UZH-Logo

Maintenance Infos

Central dark matter trends in early-type galaxies from strong lensing, dynamics and stellar populations


Tortora, C; Napolitano, N R; Romanowsky, A J; Jetzer, P (2010). Central dark matter trends in early-type galaxies from strong lensing, dynamics and stellar populations. Astrophysical Journal Letters, 721(1):L1-L5.

Abstract

We analyze the correlations between central dark matter (DM) content of early-type galaxies and their sizes and ages, using a sample of intermediate-redshift (z ~ 0.2) gravitational lenses from the SLACS survey, and by comparing them to a larger sample of z ~ 0 galaxies. We decompose the deprojected galaxy masses into DM and stellar components using combinations of strong lensing, stellar dynamics, and stellar populations modeling. For a given stellar mass, we find that for galaxies with larger sizes, the DM fraction increases and the mean DM density decreases, consistently with the cuspy halos expected in cosmological formation scenarios. The DM fraction also decreases with stellar age, which can be partially explained by the inverse correlation between size and age. The residual trend may point to systematic dependencies on formation epoch of halo contraction or stellar initial mass functions. These results are in agreement with recent findings based on local galaxies by Napolitano et al. and suggest negligible evidence of galaxy evolution over the last ~2.5 Gyr other than passive stellar aging.

We analyze the correlations between central dark matter (DM) content of early-type galaxies and their sizes and ages, using a sample of intermediate-redshift (z ~ 0.2) gravitational lenses from the SLACS survey, and by comparing them to a larger sample of z ~ 0 galaxies. We decompose the deprojected galaxy masses into DM and stellar components using combinations of strong lensing, stellar dynamics, and stellar populations modeling. For a given stellar mass, we find that for galaxies with larger sizes, the DM fraction increases and the mean DM density decreases, consistently with the cuspy halos expected in cosmological formation scenarios. The DM fraction also decreases with stellar age, which can be partially explained by the inverse correlation between size and age. The residual trend may point to systematic dependencies on formation epoch of halo contraction or stellar initial mass functions. These results are in agreement with recent findings based on local galaxies by Napolitano et al. and suggest negligible evidence of galaxy evolution over the last ~2.5 Gyr other than passive stellar aging.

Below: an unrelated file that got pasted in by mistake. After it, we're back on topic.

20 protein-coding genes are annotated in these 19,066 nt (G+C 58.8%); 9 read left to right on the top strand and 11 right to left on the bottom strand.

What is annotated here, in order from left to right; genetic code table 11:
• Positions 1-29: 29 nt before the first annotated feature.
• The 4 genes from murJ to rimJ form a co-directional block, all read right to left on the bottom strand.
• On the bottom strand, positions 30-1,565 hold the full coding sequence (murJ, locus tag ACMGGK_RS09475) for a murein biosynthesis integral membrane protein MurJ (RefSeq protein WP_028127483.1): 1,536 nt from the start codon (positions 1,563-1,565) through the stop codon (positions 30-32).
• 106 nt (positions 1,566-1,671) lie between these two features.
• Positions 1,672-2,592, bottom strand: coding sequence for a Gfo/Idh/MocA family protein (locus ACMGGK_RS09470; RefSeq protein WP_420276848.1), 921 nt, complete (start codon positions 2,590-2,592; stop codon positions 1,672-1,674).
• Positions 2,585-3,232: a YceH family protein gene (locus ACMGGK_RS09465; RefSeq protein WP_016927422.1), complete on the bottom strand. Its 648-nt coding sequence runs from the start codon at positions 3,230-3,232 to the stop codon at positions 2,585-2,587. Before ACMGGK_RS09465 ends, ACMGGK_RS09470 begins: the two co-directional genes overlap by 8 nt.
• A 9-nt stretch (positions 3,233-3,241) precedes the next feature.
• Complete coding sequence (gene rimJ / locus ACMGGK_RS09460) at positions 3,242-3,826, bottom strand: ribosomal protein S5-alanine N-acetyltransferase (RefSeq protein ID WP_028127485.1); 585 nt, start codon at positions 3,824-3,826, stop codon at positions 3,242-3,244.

Citations

27 citations in Web of Science®
34 citations in Scopus®
Google Scholar™

Altmetrics

Downloads

121 downloads since deposited on 02 Mar 2011
17 downloads since 12 months
Detailed statistics

Additional indexing

Item Type:Journal Article, refereed, original work
Communities & Collections:07 Faculty of Science > Institute for Computational Science
Dewey Decimal Classification:530 Physics
Language:English
Date:September 2010
Deposited On:02 Mar 2011 09:32
Last Modified:05 Apr 2016 14:33
Publisher:Institute of Physics Publishing
ISSN:2041-8205
Publisher DOI:10.1088/2041-8205/721/1/L1
Related URLs:http://arxiv.org/abs/1007.3988
Permanent URL: http://doi.org/10.5167/uzh-41685

Download

[img]
Preview
Content: Accepted Version
Filetype: PDF (Accepted manuscript, Version 2)
Size: 172kB
View at publisher
[img]
Preview
Content: Accepted Version
Filetype: PDF (Accepted manuscript, Version 1)
Size: 167kB

TrendTerms

TrendTerms displays relevant terms of the abstract of this publication and related documents on a map. The terms and their relations were extracted from ZORA using word statistics. Their timelines are taken from ZORA as well. The bubble size of a term is proportional to the number of documents where the term occurs. Red, orange, yellow and green colors are used for terms that occur in the current document; red indicates high interlinkedness of a term with other terms, orange, yellow and green decreasing interlinkedness. Blue is used for terms that have a relation with the terms in this document, but occur in other documents.
You can navigate and zoom the map. Mouse-hovering a term displays its timeline, clicking it yields the associated documents.

Author Collaborations